After that I went to the Museum (whose name I momentarily forgot) which is all about Inca sacrifices. They put on a National Geograhic video, give you a tour showing artifacts like clothes, trinkets and even a mummy, frozen in a -20 degree chamber under low light. It's creepy but tastefully done.

The Inca's used to offer the purest children as sacrifices to appease the mountain Gods and maintain the blance of nature, thus insuring a good crop harvest. Which is rubbish, obviously, but they believed it. And after young children were chosen they made a journey from the Inca capital, Cuzco, to the highest mountains (about 6,500 metres high!) in order to carry out the sacrifice. It took months to get there. Imagine the dedication. Incredible.

Once there, they gave the children a seditive then bashed them over the head with some rock to kill them, which is, ironically, not very bashful. Then they buried the kids in graves with all the other gifts and trinkets. Because of avalanches and the temperature at this altitude (which is a bit nippy) the bodies were frozen and preserved for scientists/gravediggers to discover. Fascinating stuff. They even have the coat type cape thing of one of the mummies, Juanita, that was still covered in blood from where they struck the fatal blow. Scary.

Being sacrificed was kind of like an honour, as only the purest and most beautiful children were chosen. It was thought you would go straight up into the heavens and become a god of sorts yourself. If you believed such things, of course. Otherwise I imagine you'd be pretty scared.

It is though there are still many sacrificial burial sites out there waiting to be discovered/plundered.

So Monastaries and museums were visited in Arequipa and I felt very cultured. The other big thing in/around Arequipa was a three day trek in the Colca Canyon, which is this really big canyon. It's famous too. Our guide was a very interesting guide called Luis. We were also joined by a Dutchman, a Scotch girl, and a couple who were from Austria and Germany. I wish them luck, although alliances between those countries have not suceeded in the past.

Anyway, twas a good group. The main purpose of the trip was to see the small communities that live in the canyon, to see who their lives differ from those in the big cities, etc. The walk down into the canyn took three hours, then a further hour and a half walking to a village along some paths and across a stream, crossing a makeshift bridge built by the villagers. There was a man from the village to meet us with a mule to carry one person, which I thought was a nice touch.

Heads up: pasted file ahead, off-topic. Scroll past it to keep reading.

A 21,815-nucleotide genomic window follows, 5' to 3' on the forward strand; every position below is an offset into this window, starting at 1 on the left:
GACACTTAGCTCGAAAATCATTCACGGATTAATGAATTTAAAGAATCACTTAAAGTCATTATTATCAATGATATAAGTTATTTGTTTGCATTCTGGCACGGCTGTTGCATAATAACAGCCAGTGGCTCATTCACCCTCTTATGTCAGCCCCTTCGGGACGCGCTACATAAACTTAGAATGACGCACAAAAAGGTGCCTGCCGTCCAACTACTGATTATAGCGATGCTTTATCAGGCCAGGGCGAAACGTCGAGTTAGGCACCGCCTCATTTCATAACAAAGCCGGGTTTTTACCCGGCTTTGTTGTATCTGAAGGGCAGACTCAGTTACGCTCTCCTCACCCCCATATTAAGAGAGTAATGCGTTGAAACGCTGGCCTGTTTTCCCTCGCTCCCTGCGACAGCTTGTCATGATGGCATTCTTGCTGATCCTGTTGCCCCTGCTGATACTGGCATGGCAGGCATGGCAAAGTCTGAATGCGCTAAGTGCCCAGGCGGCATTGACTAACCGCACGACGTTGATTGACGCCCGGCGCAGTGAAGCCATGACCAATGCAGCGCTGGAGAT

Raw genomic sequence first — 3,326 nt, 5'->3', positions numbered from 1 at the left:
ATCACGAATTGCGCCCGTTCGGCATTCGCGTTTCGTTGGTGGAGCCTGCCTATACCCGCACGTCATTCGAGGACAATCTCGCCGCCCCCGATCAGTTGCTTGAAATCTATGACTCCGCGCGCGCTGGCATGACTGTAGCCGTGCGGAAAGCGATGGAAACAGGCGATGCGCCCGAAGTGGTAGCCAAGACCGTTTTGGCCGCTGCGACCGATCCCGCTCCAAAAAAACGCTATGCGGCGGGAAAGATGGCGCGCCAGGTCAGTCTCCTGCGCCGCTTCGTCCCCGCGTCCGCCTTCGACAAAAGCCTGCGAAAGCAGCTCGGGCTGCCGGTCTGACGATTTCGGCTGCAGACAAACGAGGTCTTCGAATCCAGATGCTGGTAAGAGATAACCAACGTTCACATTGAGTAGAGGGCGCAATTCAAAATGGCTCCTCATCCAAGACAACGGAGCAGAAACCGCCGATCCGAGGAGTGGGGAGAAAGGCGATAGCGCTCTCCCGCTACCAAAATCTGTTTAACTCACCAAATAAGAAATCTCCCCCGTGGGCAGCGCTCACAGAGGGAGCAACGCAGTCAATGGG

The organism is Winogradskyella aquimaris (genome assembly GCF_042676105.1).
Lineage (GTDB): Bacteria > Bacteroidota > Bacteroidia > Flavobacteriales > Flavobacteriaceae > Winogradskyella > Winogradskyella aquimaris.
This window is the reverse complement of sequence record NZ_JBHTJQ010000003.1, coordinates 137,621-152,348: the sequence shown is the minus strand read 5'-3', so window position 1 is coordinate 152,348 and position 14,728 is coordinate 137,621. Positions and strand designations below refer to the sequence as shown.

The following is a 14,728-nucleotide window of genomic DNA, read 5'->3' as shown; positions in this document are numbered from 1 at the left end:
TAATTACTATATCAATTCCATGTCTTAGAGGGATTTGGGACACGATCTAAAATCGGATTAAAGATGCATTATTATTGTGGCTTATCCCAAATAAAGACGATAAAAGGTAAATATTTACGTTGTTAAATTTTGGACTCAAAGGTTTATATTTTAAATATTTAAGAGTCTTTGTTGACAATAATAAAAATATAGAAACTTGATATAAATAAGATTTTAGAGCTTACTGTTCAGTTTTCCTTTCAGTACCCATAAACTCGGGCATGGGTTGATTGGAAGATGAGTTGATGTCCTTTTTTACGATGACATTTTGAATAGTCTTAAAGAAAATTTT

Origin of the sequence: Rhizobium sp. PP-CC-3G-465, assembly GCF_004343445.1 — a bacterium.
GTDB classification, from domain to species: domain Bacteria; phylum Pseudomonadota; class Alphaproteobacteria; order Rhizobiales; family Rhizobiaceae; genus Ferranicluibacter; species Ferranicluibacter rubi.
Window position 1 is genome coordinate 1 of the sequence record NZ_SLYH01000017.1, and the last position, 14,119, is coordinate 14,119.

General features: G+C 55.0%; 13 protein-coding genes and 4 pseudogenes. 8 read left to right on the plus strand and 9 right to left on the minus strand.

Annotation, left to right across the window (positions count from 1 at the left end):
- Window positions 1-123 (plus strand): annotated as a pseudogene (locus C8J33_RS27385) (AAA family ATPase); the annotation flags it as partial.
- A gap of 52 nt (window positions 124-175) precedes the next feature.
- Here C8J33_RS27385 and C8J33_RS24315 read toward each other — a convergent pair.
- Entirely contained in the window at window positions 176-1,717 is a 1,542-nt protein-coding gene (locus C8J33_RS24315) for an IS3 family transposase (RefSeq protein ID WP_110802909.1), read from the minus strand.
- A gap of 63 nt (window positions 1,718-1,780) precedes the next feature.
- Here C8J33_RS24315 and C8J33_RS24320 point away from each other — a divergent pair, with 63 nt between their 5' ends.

So it took us 4-5 hours to get down into the canyon. I noticed that the family we stayed with had a really big fridge in their kitchen. You cannot access the canyon by car. I was confused. Apparently it took the family SIX DAYS to bring the fridge from the nearest big town, Cabanaconde. I think after I few days of carrying that thing i'd be like, "you know what guys, I don't mind if my beer gets warm, let's just leave it."

But they didn't leave it, and that evening we enjoyed lovely cold Coca-Cola! Good job!

There was a lot of walking on that trip. The company we went with, 'Land Adventures', promised that they 'go the extra mile'. The German guy said, "I fail to see how that is an advantage." Quite.

The next day we were up for a pancake breafast at 7am, then we walked to the local museum a lovely woman called Doris had set up. The museum showcased local culture and was really interesting, especially all the examples of natural medicines. It's crazy, they spread melted donkey fat on broken bones and for birth pain they wrap a LIVE snake around the woman's abdomen. Apparently it helps.

After the museum, (where Doris let us try cactus fruit which is nice but has lots of seeds in) we walked for a few more hours to a little oasis in the driest part of the canyon where we had a dip in a nice pool and ate Luis' spaghetti.

We then endured one of the hardest walks I've ever done - 1,200 metres up and out of the canyon. It only took two and a half hours or so but it very nearly killed me. It was steep! And it started raining at three o'clock, as it does every day in the canyon in the wet season. It was an arduous challenge, and I can't say I particularly enjoyed that bit. My legs at times felt like they just wouldn't go anymore! But I did it. I made it. We all made it. The Scotch girl a little behind everyone else.

The next morning we went to see some condors, which are famous for their role in Inca mythology. They are massive creatures and one of only three species of bird that can fly without flapping their wings, avian fans. However, they are also vultures, too slow to catch any prey or anything, so most of the time they sit around waiting for animals/tourists to die so they can eat them. In fact to keep the birds in the canyon, the villagers, still to this day, sacrifice a donkey every month for the condors. Poor donkey, but it's tradition so what can you do?